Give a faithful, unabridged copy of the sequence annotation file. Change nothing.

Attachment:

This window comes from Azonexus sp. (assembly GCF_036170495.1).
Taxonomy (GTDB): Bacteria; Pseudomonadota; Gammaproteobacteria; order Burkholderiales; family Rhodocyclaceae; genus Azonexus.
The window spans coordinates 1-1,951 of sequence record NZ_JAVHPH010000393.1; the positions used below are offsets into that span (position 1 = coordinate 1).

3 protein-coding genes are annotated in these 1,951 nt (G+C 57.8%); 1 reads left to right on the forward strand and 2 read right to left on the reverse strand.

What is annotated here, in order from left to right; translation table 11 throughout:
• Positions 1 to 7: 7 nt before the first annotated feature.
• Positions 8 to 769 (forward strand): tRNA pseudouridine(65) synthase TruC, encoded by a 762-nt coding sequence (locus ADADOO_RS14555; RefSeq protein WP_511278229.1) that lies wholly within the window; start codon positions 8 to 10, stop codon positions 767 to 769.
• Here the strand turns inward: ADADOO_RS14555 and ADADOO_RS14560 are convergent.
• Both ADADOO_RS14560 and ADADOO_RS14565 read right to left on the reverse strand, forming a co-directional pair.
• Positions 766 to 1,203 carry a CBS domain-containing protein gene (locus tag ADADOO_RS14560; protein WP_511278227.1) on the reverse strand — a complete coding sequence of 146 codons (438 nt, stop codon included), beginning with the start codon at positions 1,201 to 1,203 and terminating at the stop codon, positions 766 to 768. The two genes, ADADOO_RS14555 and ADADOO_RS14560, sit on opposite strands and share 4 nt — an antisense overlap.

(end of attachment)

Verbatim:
This window comes from Azonexus sp. (assembly GCF_036170495.1).
Taxonomy (GTDB): Bacteria; Pseudomonadota; Gammaproteobacteria; order Burkholderiales; family Rhodocyclaceae; genus Azonexus.
The window spans coordinates 1-1,951 of sequence record NZ_JAVHPH010000393.1; the positions used below are offsets into that span (position 1 = coordinate 1).

3 protein-coding genes are annotated in these 1,951 nt (G+C 57.8%); 1 reads left to right on the forward strand and 2 read right to left on the reverse strand.

What is annotated here, in order from left to right; translation table 11 throughout:
• Positions 1 to 7: 7 nt before the first annotated feature.
• Positions 8 to 769 (forward strand): tRNA pseudouridine(65) synthase TruC, encoded by a 762-nt coding sequence (locus ADADOO_RS14555; RefSeq protein WP_511278229.1) that lies wholly within the window; start codon positions 8 to 10, stop codon positions 767 to 769.
• Here the strand turns inward: ADADOO_RS14555 and ADADOO_RS14560 are convergent.
• Both ADADOO_RS14560 and ADADOO_RS14565 read right to left on the reverse strand, forming a co-directional pair.
• Positions 766 to 1,203 carry a CBS domain-containing protein gene (locus tag ADADOO_RS14560; protein WP_511278227.1) on the reverse strand — a complete coding sequence of 146 codons (438 nt, stop codon included), beginning with the start codon at positions 1,201 to 1,203 and terminating at the stop codon, positions 766 to 768. The two genes, ADADOO_RS14555 and ADADOO_RS14560, sit on opposite strands and share 4 nt — an antisense overlap.